The hand colour could be considered an odd choice but these, I think, are supposed to reference artefacts she left behind, in this case flying gloves that can be seen here along with other ephemera.
Amelia also has a map tile (stickered of course) that shows her flight path from Newfoundland to Derry.
In the box
There are 5 bags of elements, 2 loose elements, a small instruction book and 1 loose sticker sheet.
There is a brief introduction in the instructions but I would encourage further reading to fully acquaint you with this remarkable person.
For some reason, building an airplane seemed to dictate to me that I 'knolled' all the parts.
“Preparation, I have often said, is rightly two-thirds of any venture.”
- Amelia Earhart
The finished model
The striking red Vega 5B is a neat little build using familiar sideways-building methods to produce a reasonably faithful reproduction of the aircraft at the chosen scale. I have to say I admire the economy of parts here to create such convincing forms. At a short distance, I’d suggest this almost appears to be a model kit.
This is actually a deconstruction; it might not revisit each sub-assembly precisely but it does just about show the internal techniques used to create the fuselage.
The identifying marks and insignia are well reflected. I’d rather have printed pieces, but in what I imagine is a smaller production run, I can see that stickers are a more affordable option. I have to say that for the small number of stickers used here they get a lot of mileage out of them!
I found the black stand to be slightly odd for a number of reasons: Firstly, it is rather large; secondly, although the pillar is a clever construction, I couldn’t help thinking “there must be an easier way to do this!”; and thirdly, that pillar really is quite fragile! Which might not be a problem for anyone simply displaying this, but for my forthright would-be pioneering seven year old aviator, that base was irritating to the extent of being discarded after the second breakage.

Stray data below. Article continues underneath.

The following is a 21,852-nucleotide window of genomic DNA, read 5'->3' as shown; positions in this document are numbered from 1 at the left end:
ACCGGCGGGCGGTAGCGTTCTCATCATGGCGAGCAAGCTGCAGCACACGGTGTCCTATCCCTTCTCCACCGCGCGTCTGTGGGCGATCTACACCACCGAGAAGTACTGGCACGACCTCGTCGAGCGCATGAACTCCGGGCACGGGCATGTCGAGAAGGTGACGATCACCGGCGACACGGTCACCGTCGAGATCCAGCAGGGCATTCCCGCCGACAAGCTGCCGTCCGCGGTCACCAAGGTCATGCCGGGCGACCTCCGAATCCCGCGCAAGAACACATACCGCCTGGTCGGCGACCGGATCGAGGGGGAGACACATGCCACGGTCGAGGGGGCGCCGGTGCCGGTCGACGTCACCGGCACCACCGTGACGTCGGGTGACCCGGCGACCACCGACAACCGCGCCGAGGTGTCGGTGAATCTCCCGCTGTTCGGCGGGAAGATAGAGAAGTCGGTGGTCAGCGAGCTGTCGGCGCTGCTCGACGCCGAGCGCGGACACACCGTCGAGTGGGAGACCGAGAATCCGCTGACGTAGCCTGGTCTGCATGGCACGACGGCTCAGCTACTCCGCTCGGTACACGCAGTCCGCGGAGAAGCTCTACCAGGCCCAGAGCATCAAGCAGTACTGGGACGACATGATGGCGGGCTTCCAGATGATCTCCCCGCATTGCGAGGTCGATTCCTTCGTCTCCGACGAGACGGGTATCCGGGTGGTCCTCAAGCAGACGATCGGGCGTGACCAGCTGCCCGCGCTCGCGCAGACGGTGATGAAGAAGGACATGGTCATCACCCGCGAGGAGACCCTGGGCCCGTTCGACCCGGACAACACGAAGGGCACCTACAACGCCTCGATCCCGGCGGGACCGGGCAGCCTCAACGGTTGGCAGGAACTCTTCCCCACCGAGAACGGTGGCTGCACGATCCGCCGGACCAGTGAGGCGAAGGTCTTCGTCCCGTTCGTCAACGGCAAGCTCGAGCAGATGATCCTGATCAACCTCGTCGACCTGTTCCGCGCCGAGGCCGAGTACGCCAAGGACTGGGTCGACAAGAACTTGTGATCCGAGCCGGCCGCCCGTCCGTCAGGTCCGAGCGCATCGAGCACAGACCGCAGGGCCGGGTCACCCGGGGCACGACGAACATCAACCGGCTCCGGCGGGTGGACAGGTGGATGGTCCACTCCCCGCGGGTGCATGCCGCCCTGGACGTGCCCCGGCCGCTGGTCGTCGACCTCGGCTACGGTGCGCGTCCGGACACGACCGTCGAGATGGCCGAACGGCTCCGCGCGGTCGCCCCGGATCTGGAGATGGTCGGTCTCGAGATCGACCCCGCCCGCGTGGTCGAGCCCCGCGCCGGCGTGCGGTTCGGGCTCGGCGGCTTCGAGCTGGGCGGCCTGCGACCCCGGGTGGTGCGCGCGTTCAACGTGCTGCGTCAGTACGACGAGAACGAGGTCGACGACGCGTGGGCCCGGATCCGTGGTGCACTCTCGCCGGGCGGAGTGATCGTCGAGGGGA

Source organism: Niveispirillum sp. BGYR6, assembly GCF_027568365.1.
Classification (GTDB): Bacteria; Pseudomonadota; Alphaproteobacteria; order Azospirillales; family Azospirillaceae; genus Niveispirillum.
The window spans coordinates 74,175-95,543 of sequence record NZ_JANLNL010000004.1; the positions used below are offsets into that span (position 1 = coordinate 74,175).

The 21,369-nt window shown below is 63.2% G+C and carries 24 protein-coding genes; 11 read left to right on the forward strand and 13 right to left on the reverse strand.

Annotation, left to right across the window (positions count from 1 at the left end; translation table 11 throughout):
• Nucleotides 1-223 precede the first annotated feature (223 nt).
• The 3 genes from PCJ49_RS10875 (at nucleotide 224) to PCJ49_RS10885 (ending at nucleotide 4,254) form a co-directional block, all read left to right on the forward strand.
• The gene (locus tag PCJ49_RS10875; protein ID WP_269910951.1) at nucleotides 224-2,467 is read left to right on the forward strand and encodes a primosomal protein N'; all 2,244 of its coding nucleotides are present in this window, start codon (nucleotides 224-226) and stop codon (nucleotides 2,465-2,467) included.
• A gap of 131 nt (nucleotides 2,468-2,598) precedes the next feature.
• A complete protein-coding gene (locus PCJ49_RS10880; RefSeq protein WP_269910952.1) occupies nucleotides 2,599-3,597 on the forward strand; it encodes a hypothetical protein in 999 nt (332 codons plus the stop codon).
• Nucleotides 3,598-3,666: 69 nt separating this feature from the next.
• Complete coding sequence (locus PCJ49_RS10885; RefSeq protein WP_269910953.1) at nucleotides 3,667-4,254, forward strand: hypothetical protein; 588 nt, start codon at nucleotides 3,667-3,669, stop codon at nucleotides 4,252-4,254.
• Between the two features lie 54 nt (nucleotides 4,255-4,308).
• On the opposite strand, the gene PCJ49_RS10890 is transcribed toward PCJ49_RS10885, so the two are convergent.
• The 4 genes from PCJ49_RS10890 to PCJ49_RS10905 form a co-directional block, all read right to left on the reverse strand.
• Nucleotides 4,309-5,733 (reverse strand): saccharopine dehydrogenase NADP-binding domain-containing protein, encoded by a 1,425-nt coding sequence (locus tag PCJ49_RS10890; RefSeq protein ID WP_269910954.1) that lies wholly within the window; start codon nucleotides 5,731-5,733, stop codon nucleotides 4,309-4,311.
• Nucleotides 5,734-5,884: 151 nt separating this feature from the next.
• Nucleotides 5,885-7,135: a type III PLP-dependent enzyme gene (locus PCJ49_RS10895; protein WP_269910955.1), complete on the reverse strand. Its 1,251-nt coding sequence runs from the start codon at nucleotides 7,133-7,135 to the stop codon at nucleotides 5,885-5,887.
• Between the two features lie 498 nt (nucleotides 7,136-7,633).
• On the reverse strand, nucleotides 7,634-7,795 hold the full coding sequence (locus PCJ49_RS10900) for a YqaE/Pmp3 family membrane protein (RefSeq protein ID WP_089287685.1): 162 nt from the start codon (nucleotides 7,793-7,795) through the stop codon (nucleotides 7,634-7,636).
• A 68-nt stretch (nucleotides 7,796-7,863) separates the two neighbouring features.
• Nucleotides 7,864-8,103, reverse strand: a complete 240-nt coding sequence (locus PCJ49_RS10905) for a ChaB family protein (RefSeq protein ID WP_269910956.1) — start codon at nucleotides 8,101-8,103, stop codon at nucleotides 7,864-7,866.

Amelia’s disappearance and assumed demise at the age of 39 was tragic. It is amazing to consider her contribution to aviation and her impact upon equality for women in her short but incredible career.
The Vega appears pretty accurate at scale and it's a really nice thing to swoosh about. The cantilevered wings are just stuck on top of the fuselage, which is pretty realistic. Although Amelia is a good figure, for some reason I just don’t feel like this thing hangs together especially well, I like it, but it bothers me too. I asked both my kids (my daughter is 7 and my son is 9) what they liked and didn’t, and mostly, their opinions reflected my own, they liked the plane but wished Amelia could fit in it. I mostly agree, although I can see many implications of trying to make that possible.
Being brutal: the base feels like a waste of bricks and the plane has a tendency to break off, which might be a good thing if this wasn’t clearly supposed to be a display model. I know I’m reaching for the skies but I can’t help feeling that if they’d had the budget to increase the size of the plane they would have stood a chance of making it big enough to fit a pilot in, but then it would probably fail as a GWP.
This is the second ‘Tribute’ set LEGO has made, preceded by 40410 Charles Dickens Tribute last Christmas. (I have chosen not to include 40291 Creative Personalities that celebrated Hans Christian Andersen, as it was not named as a tribute to him.) I do hope we will see more sets commemorating other inspirational pioneers and worthy historical figures. If nothing else, the set does celebrate Amelia Earhart, I have learnt some inspiring stuff about what a phenomenal person she was.
This set will only be available as a promotional gift with purchase. The promotion starts on 6 March 2021 and continues until 14 March but, from past experience, I know that these GWPs can run out a lot faster than a transatlantic flight! The qualifying purchase is a US$99 / €99 / £99 threshold, and is open across all themes. We’ve all been grounded recently, but if you are splashing out with your air miles, please consider using our affiliate link to complete your redemption: UK LEGO Shop | USA LEGO Shop | Australia LEGO Shop, for other countries 'Change Region'. New Elementary may get a commission
So, would I recommend you spend a cool hundred of your hard-earned currency to get this set? Heck, no! If you’re buying something else anyway, this is a nice little sweetener. I dread to think what the after-sales value is going to be on the minifigure though, because like her real life counterpart, LEGO Amelia is a pretty high flyer!